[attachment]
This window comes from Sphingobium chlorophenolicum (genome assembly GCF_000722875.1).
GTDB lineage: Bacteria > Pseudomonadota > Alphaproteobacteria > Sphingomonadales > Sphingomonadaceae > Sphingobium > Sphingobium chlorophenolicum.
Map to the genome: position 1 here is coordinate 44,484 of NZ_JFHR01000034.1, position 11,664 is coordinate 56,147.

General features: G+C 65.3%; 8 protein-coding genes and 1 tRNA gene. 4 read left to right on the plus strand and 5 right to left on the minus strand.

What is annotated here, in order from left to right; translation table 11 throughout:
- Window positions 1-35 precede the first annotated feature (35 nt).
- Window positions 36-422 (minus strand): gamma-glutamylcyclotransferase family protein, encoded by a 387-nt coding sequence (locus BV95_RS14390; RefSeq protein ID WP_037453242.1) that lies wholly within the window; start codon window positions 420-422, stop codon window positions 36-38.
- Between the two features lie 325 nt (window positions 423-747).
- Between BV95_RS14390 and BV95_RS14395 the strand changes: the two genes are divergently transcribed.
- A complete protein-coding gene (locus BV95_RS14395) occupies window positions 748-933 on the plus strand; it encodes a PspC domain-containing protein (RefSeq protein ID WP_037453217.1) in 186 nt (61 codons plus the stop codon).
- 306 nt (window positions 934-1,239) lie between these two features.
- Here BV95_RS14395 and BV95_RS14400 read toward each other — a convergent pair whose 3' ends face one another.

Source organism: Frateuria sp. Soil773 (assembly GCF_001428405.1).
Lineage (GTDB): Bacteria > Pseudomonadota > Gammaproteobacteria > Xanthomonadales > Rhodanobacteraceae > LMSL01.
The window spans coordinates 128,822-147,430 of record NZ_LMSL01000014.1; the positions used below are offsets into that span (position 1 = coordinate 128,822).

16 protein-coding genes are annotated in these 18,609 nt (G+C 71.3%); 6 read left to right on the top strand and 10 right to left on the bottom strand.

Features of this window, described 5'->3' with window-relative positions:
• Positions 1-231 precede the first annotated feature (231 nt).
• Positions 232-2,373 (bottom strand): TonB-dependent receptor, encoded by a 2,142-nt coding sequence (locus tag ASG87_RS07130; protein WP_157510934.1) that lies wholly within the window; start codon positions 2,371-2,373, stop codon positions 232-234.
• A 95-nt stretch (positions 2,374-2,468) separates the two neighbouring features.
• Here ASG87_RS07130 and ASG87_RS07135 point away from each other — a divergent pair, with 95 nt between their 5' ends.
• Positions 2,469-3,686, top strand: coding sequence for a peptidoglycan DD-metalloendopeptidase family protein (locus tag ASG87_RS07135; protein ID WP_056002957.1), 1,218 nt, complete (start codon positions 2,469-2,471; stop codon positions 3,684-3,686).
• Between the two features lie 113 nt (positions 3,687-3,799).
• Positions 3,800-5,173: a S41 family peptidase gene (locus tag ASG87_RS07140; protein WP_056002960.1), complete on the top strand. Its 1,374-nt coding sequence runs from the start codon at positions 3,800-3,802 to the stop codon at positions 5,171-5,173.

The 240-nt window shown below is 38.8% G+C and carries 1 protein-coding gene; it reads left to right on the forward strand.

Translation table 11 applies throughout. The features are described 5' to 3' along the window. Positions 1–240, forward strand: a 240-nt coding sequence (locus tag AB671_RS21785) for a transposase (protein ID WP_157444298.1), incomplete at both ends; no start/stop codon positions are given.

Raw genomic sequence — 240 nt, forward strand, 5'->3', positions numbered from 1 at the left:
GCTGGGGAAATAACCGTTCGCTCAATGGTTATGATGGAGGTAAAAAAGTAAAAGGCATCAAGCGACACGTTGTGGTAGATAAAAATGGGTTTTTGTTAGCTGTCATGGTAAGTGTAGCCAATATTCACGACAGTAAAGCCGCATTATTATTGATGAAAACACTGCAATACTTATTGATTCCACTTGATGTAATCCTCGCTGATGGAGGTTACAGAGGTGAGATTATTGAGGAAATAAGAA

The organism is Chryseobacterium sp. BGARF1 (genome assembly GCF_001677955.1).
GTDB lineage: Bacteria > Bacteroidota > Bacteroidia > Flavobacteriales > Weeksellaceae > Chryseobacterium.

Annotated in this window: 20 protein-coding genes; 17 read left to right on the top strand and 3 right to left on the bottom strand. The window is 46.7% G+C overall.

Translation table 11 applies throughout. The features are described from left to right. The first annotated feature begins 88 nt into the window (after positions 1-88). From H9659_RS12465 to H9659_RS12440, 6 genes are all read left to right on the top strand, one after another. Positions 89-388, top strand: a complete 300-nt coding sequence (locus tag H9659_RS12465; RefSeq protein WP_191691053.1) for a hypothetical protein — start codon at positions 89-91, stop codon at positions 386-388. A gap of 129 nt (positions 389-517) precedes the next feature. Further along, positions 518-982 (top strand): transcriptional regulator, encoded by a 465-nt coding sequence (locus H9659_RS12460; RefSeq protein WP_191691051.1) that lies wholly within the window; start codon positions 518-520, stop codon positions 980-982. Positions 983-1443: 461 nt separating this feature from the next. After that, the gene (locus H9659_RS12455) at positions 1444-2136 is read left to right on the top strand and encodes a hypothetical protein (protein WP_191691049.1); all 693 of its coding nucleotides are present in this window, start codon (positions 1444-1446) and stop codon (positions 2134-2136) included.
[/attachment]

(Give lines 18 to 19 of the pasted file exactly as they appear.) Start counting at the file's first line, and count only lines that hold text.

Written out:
• Positions 1-231 precede the first annotated feature (231 nt).
• Positions 232-2,373 (bottom strand): TonB-dependent receptor, encoded by a 2,142-nt coding sequence (locus tag ASG87_RS07130; protein WP_157510934.1) that lies wholly within the window; start codon positions 2,371-2,373, stop codon positions 232-234.